Ajijic, on Lake Chapala is in part a retirement community. Because the Americans and Canadians who live there are embarking on a new life, most are intent upon making friends, so it's easy to strike up a conversation, learn the ropes, and be invited to parties.
Very few expats work. After a lifetime of it, Gringos are here to play. Given the friendliness, perfect weather, and low prices, play is easy. It's like living a vacation full-time. Happily, being carefree fits right into Mexican culture.
Due to low prices, most transplants have a maid and maybe a gardener, which frees up lots of time. A few spend some contemplating what matters. Almost everybody spends lots of time socializing.
Thanks to affordable everything and tasty cuisine, many expats dine out with friends, or sometimes at home, taking time to enjoy the meal. They also participate in clubs:
art classes (loads of creative galleries in town),
garden club (numerous gorgeous lawns),
French society (overlapping with the gourmets), etc.
Many meet at the Lake Chapala Society, which is like an embassy for expats.
Thespians enjoy three theaters; one featured a Grammy winner, another streams performances from around the world.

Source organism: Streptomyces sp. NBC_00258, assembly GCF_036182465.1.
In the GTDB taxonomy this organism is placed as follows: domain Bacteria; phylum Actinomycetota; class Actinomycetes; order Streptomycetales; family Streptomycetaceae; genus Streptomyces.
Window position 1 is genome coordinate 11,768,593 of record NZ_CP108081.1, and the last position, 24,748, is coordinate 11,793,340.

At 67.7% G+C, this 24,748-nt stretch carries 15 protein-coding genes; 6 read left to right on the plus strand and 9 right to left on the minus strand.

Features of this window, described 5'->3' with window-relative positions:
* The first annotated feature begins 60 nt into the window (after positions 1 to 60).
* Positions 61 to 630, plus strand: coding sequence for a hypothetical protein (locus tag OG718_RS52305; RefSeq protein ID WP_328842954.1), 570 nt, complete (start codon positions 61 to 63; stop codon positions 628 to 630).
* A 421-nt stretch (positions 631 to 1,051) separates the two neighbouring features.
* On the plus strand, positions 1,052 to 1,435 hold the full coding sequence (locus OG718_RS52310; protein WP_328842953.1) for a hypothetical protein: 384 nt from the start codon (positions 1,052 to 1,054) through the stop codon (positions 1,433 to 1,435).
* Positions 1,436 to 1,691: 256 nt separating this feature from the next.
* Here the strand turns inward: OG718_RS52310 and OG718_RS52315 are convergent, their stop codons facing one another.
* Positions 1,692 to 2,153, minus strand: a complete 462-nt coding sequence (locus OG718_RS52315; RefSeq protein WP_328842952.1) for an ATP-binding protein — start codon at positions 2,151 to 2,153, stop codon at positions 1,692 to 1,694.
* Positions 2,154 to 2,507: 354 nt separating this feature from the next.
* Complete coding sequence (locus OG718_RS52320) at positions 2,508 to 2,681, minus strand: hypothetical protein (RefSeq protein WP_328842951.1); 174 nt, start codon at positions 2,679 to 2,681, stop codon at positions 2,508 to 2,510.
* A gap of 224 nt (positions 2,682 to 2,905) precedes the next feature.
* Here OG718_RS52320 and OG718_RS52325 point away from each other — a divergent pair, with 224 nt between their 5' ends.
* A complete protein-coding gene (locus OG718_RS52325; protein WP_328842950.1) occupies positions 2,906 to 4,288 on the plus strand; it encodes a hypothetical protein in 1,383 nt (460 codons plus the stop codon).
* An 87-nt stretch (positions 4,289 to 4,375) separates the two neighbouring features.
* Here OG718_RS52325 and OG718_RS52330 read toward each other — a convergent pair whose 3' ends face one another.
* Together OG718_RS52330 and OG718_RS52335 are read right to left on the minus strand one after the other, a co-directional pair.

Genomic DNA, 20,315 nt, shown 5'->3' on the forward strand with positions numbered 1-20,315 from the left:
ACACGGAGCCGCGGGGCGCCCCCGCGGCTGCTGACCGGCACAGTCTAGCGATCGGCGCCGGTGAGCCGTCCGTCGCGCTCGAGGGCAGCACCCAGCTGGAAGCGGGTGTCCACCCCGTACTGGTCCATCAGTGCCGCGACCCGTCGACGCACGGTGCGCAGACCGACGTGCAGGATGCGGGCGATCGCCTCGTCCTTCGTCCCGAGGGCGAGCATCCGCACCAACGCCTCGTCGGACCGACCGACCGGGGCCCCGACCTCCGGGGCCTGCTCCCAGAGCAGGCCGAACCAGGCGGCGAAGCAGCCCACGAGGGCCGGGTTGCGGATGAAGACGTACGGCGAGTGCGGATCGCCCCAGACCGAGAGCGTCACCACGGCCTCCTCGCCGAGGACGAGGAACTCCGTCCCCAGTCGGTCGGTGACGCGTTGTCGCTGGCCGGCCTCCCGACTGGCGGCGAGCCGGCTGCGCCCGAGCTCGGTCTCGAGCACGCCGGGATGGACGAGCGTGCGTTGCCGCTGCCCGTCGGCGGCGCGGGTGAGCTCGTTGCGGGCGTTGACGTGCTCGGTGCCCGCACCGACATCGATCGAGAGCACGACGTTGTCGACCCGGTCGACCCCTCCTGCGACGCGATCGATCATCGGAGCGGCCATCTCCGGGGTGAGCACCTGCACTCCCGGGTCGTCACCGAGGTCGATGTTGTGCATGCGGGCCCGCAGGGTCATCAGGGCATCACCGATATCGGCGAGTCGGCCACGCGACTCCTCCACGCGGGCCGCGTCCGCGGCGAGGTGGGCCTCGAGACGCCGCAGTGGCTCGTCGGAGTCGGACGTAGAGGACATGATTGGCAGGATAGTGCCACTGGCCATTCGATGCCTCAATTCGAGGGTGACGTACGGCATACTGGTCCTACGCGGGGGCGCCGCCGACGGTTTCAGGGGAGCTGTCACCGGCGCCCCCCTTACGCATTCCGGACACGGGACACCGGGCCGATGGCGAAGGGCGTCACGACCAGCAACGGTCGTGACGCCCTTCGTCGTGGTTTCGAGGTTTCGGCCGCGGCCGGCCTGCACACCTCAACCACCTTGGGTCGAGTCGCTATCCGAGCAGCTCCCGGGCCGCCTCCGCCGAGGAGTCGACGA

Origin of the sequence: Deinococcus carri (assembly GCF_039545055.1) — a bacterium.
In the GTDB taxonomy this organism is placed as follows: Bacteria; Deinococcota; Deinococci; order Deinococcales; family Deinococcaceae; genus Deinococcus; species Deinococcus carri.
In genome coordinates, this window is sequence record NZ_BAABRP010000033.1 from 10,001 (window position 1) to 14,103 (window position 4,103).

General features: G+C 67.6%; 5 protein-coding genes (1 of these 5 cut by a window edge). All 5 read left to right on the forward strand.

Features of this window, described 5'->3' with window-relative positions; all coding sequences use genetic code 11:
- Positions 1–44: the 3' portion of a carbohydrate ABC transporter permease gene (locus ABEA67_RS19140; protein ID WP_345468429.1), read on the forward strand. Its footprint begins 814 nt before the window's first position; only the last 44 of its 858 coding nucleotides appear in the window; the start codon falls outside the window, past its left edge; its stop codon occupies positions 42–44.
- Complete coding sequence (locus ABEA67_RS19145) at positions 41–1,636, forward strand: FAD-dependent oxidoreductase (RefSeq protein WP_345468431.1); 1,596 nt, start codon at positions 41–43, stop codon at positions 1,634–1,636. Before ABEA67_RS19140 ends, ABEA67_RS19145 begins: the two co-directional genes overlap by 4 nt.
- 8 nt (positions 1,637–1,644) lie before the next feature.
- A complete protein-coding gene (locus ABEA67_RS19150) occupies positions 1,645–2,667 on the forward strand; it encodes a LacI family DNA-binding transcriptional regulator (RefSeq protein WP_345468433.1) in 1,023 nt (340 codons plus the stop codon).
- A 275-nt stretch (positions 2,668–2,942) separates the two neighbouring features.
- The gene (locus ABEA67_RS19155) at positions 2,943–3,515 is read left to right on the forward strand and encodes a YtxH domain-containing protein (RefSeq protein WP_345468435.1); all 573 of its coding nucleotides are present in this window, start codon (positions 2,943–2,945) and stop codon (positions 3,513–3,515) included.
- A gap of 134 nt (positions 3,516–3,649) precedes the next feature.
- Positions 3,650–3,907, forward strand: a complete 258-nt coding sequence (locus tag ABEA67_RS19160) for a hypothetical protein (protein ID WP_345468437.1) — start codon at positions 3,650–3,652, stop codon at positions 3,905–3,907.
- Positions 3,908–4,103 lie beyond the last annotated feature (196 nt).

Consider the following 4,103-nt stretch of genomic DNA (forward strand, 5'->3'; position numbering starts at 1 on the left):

On their own, expats hike the mountain, waterski, kayak the lake, stew in spas, play golf and tennis, ride horses, etc.
Many transplants volunteer to support their new community. Winter sends Canadians and Americans southward November through April. Then the town puts on events like the Northern Lights Festival. Charities hold galas to fundraise for:
abandoned dogs/cats, etc.
The local Mexican residents set a fine example of friendliness. In the street they greet each other and non-shy Gringos. They show respect for elderly people. Sometimes a task might not be accomplished as quickly as an expat wold be used to, but it's part of the relaxed pace.
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(Picture: Ben White of Lake Chapala Society, after interview with Chuck Bolotin, of Best Places in the World to Retire. Click here
to read the interview.)